Analysis

Lithuania’s national governance experienced minor political instability in 2017 as a split within the junior coalition partner, Lithuanian Social Democratic Party (LSDP), resulted in a de facto minority cabinet. The semi-technocratic government, dominated by non-partisans and supported by the center-left coalition comprised of the Lithuanian Farmers and Greens Union (LFGU) and LSDP, enjoyed the first year of its mandate in 2017 after it scraped into government at the 2016 elections. This alliance soon proved to be unstable, and LSDP quit the government in October. Following LSDP’s factional split that same month, the governing coalition held only 69 of the 141 parliamentary seats by the end of the year. In Lithuania’s mixed voting system, 71 of the 141 members of parliament are elected in one-seat constituencies, with a two-round system requiring an absolute majority of votes.

Presidential elections are scheduled to be held in Lithuania in May 2019. The Presidential elections campaign kicked off in September : current candidates who expressed interest in running include : Vygaudas Ušackas,  Gitanas Nausėda, Ingrida Šimonytė (candidate supported by the centre-right TS-LKD party), current MEP Petras Auštrevičius (supported by the Liberals), current Prime Minister Saulius Skvernelis. Mr Matijosaitis is no longer running as he wants to give his support to Skvernelis.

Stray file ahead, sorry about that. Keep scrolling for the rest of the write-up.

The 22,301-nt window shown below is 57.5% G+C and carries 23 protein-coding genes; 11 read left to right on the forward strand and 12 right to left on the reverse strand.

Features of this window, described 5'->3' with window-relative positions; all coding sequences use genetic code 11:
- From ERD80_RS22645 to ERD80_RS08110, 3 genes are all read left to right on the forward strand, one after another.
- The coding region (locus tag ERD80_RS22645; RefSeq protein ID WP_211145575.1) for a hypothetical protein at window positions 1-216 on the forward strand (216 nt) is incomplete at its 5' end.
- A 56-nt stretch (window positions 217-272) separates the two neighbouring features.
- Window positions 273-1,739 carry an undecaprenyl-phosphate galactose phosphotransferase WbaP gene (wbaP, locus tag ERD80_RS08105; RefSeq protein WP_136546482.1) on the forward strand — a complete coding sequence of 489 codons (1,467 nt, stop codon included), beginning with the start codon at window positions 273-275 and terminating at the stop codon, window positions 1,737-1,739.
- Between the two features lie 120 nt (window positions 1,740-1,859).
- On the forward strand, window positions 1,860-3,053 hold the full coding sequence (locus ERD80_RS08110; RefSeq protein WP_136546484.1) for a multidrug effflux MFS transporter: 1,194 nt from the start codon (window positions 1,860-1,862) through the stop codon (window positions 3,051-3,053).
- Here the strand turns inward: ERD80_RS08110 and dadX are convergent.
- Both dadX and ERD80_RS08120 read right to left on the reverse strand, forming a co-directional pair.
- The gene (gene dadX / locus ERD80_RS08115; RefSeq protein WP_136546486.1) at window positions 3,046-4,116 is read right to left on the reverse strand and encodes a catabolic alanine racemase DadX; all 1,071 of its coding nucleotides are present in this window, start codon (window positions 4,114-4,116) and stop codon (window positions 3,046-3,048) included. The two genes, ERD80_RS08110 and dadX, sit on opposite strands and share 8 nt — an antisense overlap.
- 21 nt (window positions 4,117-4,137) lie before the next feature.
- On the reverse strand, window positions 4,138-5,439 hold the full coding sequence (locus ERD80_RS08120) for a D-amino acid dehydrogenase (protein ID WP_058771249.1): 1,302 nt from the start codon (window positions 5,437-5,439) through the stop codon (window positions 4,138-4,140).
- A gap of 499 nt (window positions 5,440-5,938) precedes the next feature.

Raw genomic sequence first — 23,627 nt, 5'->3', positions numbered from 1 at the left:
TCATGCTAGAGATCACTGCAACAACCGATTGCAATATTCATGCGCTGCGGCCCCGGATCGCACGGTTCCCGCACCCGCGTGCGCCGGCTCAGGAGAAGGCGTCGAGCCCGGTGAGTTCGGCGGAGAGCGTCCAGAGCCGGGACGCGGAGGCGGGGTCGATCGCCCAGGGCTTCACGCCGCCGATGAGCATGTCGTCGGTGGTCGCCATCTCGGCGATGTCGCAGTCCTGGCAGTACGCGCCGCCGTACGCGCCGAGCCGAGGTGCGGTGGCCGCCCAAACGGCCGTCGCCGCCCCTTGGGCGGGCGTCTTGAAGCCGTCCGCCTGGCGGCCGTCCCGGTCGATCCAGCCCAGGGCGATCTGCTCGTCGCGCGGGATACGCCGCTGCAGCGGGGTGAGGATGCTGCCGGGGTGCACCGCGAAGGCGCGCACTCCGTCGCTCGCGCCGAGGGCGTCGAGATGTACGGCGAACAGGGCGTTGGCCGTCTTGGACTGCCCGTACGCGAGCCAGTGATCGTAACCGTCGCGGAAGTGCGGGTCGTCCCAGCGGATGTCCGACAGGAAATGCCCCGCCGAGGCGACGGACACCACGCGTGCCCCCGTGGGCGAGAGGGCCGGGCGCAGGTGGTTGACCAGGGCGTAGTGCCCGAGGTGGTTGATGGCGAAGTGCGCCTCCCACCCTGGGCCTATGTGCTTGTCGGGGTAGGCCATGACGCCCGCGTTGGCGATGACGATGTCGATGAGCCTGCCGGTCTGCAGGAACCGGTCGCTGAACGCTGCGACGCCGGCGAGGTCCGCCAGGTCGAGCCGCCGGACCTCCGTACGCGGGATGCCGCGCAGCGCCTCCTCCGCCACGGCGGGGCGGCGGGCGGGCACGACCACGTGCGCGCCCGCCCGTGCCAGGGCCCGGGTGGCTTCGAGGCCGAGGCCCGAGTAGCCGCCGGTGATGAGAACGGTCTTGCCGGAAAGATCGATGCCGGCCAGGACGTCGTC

The President of Lithuania Dalia Grybauskaite will stand down in May 2019 and is among the leading contenders talked about to replace Donald Tusk as president of the European Council.

EPP (3 MEPs)

Algirdas Saudargas is unlikely to run again.

ALDE (3 MEPs)

Rumours are that MEP Antanas Guoga has ambitions to become a candidate for Commissioner.……